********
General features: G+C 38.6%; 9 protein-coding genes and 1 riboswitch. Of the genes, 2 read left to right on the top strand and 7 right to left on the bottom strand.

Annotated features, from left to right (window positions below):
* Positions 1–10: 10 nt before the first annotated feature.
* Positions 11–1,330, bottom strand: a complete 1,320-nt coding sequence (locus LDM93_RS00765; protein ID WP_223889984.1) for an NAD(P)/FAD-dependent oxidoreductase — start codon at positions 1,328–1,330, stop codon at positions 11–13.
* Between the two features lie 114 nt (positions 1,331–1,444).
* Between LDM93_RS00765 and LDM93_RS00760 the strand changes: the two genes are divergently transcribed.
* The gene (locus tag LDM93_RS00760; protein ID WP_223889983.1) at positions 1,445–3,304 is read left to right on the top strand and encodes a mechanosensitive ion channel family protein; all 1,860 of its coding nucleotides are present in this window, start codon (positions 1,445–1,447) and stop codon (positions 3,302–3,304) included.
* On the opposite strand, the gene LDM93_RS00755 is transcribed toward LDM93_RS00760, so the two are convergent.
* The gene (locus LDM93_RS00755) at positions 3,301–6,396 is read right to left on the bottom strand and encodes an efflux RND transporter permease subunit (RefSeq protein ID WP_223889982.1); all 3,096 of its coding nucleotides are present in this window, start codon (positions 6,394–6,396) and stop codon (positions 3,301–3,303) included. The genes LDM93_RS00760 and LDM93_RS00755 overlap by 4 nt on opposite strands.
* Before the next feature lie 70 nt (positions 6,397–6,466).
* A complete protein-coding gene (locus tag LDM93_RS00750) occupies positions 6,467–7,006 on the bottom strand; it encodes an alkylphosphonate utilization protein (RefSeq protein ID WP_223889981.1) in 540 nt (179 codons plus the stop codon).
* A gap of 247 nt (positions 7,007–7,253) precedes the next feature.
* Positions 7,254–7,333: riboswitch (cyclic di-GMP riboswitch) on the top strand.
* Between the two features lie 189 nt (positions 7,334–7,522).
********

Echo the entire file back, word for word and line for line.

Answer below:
General features: G+C 38.6%; 9 protein-coding genes and 1 riboswitch. Of the genes, 2 read left to right on the top strand and 7 right to left on the bottom strand.

Annotated features, from left to right (window positions below):
* Positions 1–10: 10 nt before the first annotated feature.
* Positions 11–1,330, bottom strand: a complete 1,320-nt coding sequence (locus LDM93_RS00765; protein ID WP_223889984.1) for an NAD(P)/FAD-dependent oxidoreductase — start codon at positions 1,328–1,330, stop codon at positions 11–13.
* Between the two features lie 114 nt (positions 1,331–1,444).
* Between LDM93_RS00765 and LDM93_RS00760 the strand changes: the two genes are divergently transcribed.
* The gene (locus tag LDM93_RS00760; protein ID WP_223889983.1) at positions 1,445–3,304 is read left to right on the top strand and encodes a mechanosensitive ion channel family protein; all 1,860 of its coding nucleotides are present in this window, start codon (positions 1,445–1,447) and stop codon (positions 3,302–3,304) included.
* On the opposite strand, the gene LDM93_RS00755 is transcribed toward LDM93_RS00760, so the two are convergent.
* The gene (locus LDM93_RS00755) at positions 3,301–6,396 is read right to left on the bottom strand and encodes an efflux RND transporter permease subunit (RefSeq protein ID WP_223889982.1); all 3,096 of its coding nucleotides are present in this window, start codon (positions 6,394–6,396) and stop codon (positions 3,301–3,303) included. The genes LDM93_RS00760 and LDM93_RS00755 overlap by 4 nt on opposite strands.
* Before the next feature lie 70 nt (positions 6,397–6,466).
* A complete protein-coding gene (locus tag LDM93_RS00750) occupies positions 6,467–7,006 on the bottom strand; it encodes an alkylphosphonate utilization protein (RefSeq protein ID WP_223889981.1) in 540 nt (179 codons plus the stop codon).
* A gap of 247 nt (positions 7,007–7,253) precedes the next feature.
* Positions 7,254–7,333: riboswitch (cyclic di-GMP riboswitch) on the top strand.
* Between the two features lie 189 nt (positions 7,334–7,522).